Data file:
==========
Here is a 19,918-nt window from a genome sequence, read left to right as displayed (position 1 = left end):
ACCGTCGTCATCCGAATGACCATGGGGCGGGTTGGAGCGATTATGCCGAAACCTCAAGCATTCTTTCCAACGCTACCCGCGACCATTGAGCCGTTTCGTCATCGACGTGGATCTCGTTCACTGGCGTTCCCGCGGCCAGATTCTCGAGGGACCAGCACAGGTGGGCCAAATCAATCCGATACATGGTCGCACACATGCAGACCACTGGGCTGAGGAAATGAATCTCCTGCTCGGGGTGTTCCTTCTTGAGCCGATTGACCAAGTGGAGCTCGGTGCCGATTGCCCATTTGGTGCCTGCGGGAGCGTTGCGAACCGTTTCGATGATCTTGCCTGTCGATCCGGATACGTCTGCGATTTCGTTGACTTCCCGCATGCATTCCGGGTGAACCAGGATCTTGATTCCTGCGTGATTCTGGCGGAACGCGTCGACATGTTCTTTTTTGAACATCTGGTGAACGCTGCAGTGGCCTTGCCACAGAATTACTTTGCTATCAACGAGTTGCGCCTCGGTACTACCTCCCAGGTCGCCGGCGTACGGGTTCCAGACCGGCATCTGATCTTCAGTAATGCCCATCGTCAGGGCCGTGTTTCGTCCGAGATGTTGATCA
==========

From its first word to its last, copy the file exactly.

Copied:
Here is a 19,918-nt window from a genome sequence, read left to right as displayed (position 1 = left end):
ACCGTCGTCATCCGAATGACCATGGGGCGGGTTGGAGCGATTATGCCGAAACCTCAAGCATTCTTTCCAACGCTACCCGCGACCATTGAGCCGTTTCGTCATCGACGTGGATCTCGTTCACTGGCGTTCCCGCGGCCAGATTCTCGAGGGACCAGCACAGGTGGGCCAAATCAATCCGATACATGGTCGCACACATGCAGACCACTGGGCTGAGGAAATGAATCTCCTGCTCGGGGTGTTCCTTCTTGAGCCGATTGACCAAGTGGAGCTCGGTGCCGATTGCCCATTTGGTGCCTGCGGGAGCGTTGCGAACCGTTTCGATGATCTTGCCTGTCGATCCGGATACGTCTGCGATTTCGTTGACTTCCCGCATGCATTCCGGGTGAACCAGGATCTTGATTCCTGCGTGATTCTGGCGGAACGCGTCGACATGTTCTTTTTTGAACATCTGGTGAACGCTGCAGTGGCCTTGCCACAGAATTACTTTGCTATCAACGAGTTGCGCCTCGGTACTACCTCCCAGGTCGCCGGCGTACGGGTTCCAGACCGGCATCTGATCTTCAGTAATGCCCATCGTCAGGGCCGTGTTTCGTCCGAGATGTTGATCA